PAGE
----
Antonín Kratochvíl is a Czech-born American photojournalist who has not only captured some of the most incredible photos of this day and age, won the World Press Photo Award in four different categories, and founded VII Photo Agency, but has also been an incredible inspiration for young photographers around the world. His list of many achievements can go on and on but it would just be easier to say that his unique style and unforgettable photographs have made him one of Czech’s and the United States’s favorite photojournalist.
Following in his fathers footsteps, he fell into photography by chance. At the early age of nineteen he had the opportunity to attend an art academy in Holland and was accepted as a photography student. He used photography as an outlet for his anger and emotions. With every photograph he wanted to communicate those feelings. Antonín spent quite a bit of his young life in refugee camps as well as in prison. This made him aware of the different aspects of life which really translate though his photos.
He has photographed almost everything and everyone, from portraits of Mongolia’s street children to the ads of some of the most well known fashion brands we know today. In a sense, he is one of the men who changed journalism from simply being impersonal and unconnected news to really giving everyone the public’s view of what was happening at that time. Even if you have never seen his photographs before, looking at them feels very familiar and recognizable. They are universal. In each portrait you can feel the connection to that specific person. Their eyes evoke feelings of sadness, anger, or agony, and through the lens you feel like they are addressing you.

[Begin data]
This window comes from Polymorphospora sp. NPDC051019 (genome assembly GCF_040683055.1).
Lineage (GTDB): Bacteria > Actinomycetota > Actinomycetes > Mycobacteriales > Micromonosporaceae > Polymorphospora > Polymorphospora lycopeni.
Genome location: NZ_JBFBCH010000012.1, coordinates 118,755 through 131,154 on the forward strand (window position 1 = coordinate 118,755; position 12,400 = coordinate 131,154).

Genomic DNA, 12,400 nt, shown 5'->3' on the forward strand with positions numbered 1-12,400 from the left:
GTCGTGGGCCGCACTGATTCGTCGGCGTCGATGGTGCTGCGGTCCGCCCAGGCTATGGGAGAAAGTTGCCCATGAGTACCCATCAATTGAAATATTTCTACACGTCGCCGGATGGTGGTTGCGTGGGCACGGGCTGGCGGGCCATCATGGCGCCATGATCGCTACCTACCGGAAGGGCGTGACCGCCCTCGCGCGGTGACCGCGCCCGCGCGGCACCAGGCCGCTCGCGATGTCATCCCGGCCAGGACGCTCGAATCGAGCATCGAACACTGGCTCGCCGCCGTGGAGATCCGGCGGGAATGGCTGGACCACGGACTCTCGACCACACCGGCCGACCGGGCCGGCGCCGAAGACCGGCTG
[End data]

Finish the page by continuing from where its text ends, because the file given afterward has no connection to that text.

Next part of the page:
Mostly capturing photos of suffering and war, Antonín says that it is important to capture the moment without staging it or waiting for something to happen. He says that taking a photo is a feeling, not an action, and when the moment passes you will never have it back. If you take the time to do a bit more research you may notice that all of his photos are taken in black and white. This is because he felt like he did not need color to show the emotion. He believed you could see the pain or expression though the eyes.
There is more to photography then just pressing the shutter. – Antonín Kratochvíl